The invitation is the problem

THE INVITATION IS THE PROBLEM…. Right-wing pundit Frank Gaffney was on MSNBC’s “Hardball” yesterday, debating U.S. policy in Afghanistan with Ron Reagan. It didn’t go well, but the heated exchange was really only part of the problem. (thanks to reader W.B. for the tip)

After Reagan rejected the neocon approach to the conflict, Gaffney made things personal. “Your father would be ashamed of you,” Gaffney told Reagan. The former president’s son replied, “You better watch your mouth about that, Frank.”

Now, Gaffney probably knows he crossed a line of decency; in fact that probably why he said what he said. Gaffney’s a right-wing nutjob whose job it is to say ridiculous things.

And that’s really what matters here. Gaffney’s insane rhetoric isn’t the problem; the fact that he was invited onto national television (again) to share his insane rhetoric is the problem.

Gaffney probably isn’t a household name, but inside the media establishment, he’s a pretty well known figure, as evidenced by his joint appearance with Dick Cheney on Wednesday night. And when offered a major media platform, Gaffney takes full advantage.

In April, for example, Gaffney appeared on MSNBC to argue that whenever President Obama uses the word “respect” in foreign policy, the word is “code for those who adhere to Sharia that we will submit to Sharia.” He wasn’t kidding.

In June, Gaffney wrote a column insisting that President Obama might really be a Muslim. In March, Gaffney argued that “evidence” exists connecting Saddam Hussein to 9/11, the 1993 attack on the World Trade Center, and the Oklahoma City bombing. Last September, Gaffney argued that Sarah Palin has learned foreign policy through “osmosis,” by living in Alaska. He’s argued that U.S. forces really did find weapons of mass destruction in Iraq, but the media covered it up. He’s used made-up quotes and recommended “hanging” Democratic officials critical of the Bush administration’s Iraq policy. He even believes there’s “evidence” to support the “Birthers,” and once recommended a military strike on Al Jazeera headquarters.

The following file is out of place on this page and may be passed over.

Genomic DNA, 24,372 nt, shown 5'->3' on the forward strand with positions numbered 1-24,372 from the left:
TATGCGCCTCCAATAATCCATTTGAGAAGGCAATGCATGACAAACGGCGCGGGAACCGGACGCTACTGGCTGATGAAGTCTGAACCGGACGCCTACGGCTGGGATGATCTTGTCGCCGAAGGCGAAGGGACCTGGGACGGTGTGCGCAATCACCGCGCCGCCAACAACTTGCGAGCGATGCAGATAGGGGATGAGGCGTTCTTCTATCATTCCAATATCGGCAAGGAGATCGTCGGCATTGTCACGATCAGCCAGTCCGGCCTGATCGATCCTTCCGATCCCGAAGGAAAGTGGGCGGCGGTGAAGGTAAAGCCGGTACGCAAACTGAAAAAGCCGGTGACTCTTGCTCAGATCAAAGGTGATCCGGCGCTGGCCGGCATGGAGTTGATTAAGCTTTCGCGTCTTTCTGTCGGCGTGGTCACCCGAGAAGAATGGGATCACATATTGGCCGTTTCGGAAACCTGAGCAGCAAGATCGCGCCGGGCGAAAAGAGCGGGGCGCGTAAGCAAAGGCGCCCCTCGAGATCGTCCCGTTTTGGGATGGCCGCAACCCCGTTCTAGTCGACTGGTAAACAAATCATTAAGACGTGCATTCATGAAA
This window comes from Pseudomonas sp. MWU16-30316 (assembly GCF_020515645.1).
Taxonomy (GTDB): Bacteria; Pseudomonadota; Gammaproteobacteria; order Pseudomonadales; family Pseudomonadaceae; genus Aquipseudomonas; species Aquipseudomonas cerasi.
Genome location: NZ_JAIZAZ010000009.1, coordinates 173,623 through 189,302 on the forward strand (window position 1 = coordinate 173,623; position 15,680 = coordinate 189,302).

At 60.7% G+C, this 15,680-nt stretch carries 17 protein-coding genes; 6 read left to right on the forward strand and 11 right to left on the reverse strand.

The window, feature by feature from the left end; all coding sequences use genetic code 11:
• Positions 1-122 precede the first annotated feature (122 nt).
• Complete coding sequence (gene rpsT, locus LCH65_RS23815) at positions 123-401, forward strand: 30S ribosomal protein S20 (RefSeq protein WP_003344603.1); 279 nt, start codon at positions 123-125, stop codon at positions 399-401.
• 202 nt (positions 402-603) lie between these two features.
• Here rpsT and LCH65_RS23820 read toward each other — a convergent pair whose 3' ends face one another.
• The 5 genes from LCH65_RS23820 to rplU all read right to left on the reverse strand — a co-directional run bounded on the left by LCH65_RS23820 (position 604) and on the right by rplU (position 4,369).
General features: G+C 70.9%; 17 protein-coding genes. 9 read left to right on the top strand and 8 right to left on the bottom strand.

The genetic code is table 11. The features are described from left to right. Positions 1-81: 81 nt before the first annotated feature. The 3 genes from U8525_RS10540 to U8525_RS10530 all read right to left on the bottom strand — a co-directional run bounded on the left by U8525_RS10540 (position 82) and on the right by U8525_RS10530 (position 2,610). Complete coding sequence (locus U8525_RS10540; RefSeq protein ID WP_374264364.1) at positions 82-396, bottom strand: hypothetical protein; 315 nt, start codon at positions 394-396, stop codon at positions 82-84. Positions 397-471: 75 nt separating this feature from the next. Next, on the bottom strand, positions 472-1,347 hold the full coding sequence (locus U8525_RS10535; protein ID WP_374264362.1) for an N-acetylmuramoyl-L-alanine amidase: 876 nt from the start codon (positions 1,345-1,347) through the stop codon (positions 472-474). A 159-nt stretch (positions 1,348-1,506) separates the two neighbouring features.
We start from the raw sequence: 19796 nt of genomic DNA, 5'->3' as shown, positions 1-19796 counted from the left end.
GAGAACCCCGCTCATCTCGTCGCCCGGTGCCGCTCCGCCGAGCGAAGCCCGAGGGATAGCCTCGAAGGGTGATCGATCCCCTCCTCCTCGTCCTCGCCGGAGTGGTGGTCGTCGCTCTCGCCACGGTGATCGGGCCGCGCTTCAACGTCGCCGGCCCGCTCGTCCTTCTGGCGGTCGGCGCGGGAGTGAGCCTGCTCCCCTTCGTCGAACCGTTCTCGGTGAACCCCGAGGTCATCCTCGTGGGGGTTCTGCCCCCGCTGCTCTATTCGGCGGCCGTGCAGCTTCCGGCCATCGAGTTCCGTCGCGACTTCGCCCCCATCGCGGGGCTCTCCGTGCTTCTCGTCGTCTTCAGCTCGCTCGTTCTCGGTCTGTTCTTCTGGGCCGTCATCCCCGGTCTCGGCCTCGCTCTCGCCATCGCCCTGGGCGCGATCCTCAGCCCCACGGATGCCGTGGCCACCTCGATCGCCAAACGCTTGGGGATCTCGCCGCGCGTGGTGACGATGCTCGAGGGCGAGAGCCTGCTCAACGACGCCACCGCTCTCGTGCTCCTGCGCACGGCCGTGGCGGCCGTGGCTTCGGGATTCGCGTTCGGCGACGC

So why is it, exactly, that MSNBC’s “Hardball” invited Gaffney on to talk about foreign policy? What is it the viewing public can learn from listening to his unhinged perspective?

To be sure, Gaffney is certainly entitled to believe obvious lunacy, but that doesn’t mean he deserves a microphone or the opportunity to convince a national television audience that his lunacy is legitimate.

Honestly, is there nothing conservatives can say that would force them from polite company? Just how nutty must far-right activists be before they’re no longer invited to share their ridiculous ideas?